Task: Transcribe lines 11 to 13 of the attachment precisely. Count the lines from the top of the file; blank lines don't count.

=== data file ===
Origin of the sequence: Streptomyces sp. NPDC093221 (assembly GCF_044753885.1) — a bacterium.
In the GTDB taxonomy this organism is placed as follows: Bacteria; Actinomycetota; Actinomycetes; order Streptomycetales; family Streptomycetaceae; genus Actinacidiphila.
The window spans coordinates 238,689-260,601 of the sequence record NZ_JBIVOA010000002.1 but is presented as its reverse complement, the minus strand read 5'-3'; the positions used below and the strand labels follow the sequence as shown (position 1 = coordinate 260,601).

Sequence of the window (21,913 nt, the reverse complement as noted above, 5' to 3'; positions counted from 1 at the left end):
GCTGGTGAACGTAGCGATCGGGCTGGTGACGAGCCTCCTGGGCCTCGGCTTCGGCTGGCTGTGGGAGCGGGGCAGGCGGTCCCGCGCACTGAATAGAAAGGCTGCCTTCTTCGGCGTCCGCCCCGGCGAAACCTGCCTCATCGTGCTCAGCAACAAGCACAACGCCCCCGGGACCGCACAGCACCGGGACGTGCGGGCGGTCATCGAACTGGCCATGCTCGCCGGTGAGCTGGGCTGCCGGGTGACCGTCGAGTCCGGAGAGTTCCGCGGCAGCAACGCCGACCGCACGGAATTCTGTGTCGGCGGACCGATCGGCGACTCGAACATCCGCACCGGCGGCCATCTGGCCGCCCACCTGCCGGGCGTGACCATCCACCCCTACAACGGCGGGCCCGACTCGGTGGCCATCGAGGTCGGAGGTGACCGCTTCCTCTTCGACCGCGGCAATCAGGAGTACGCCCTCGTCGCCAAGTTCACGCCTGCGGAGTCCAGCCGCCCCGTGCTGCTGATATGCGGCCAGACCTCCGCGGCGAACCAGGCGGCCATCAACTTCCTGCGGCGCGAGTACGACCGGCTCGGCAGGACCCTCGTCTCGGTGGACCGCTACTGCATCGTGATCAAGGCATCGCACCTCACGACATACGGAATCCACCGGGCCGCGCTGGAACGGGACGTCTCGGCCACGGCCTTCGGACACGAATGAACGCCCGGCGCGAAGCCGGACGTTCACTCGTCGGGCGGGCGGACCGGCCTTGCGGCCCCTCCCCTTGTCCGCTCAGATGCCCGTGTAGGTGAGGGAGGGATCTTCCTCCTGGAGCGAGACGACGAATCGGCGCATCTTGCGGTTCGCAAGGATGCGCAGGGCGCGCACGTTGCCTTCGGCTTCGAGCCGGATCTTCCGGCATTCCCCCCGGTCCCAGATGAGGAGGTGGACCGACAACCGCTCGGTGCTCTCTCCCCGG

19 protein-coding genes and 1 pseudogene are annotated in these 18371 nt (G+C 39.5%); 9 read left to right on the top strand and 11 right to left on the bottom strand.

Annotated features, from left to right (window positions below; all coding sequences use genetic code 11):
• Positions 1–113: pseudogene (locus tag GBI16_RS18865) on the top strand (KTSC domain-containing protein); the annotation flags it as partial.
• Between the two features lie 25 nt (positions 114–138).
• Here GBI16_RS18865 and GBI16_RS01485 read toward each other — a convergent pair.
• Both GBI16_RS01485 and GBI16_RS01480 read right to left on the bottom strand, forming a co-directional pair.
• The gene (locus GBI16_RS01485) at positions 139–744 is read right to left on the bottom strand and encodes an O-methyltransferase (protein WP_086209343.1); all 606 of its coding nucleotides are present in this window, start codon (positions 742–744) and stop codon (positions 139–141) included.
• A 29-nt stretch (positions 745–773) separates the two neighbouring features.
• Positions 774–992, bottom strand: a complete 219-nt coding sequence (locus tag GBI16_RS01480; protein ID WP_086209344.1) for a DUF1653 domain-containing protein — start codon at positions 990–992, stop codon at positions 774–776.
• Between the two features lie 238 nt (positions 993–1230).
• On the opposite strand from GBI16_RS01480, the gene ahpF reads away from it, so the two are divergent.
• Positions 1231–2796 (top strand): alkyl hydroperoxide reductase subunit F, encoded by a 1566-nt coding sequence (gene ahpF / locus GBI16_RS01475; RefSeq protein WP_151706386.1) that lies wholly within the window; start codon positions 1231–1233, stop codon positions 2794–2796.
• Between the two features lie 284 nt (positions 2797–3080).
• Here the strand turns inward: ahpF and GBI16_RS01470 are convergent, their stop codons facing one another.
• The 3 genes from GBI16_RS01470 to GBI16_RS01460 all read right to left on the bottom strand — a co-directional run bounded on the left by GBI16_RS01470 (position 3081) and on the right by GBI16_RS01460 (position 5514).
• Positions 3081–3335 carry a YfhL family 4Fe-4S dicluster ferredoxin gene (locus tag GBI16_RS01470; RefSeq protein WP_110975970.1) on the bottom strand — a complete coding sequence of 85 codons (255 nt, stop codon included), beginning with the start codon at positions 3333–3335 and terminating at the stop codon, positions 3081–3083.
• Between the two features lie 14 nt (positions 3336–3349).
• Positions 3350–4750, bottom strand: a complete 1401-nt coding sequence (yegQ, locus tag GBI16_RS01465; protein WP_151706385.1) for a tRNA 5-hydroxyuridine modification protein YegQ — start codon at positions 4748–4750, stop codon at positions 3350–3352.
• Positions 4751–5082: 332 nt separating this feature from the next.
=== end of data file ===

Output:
• Both GBI16_RS01485 and GBI16_RS01480 read right to left on the bottom strand, forming a co-directional pair.
• The gene (locus GBI16_RS01485) at positions 139–744 is read right to left on the bottom strand and encodes an O-methyltransferase (protein WP_086209343.1); all 606 of its coding nucleotides are present in this window, start codon (positions 742–744) and stop codon (positions 139–141) included.
• A 29-nt stretch (positions 745–773) separates the two neighbouring features.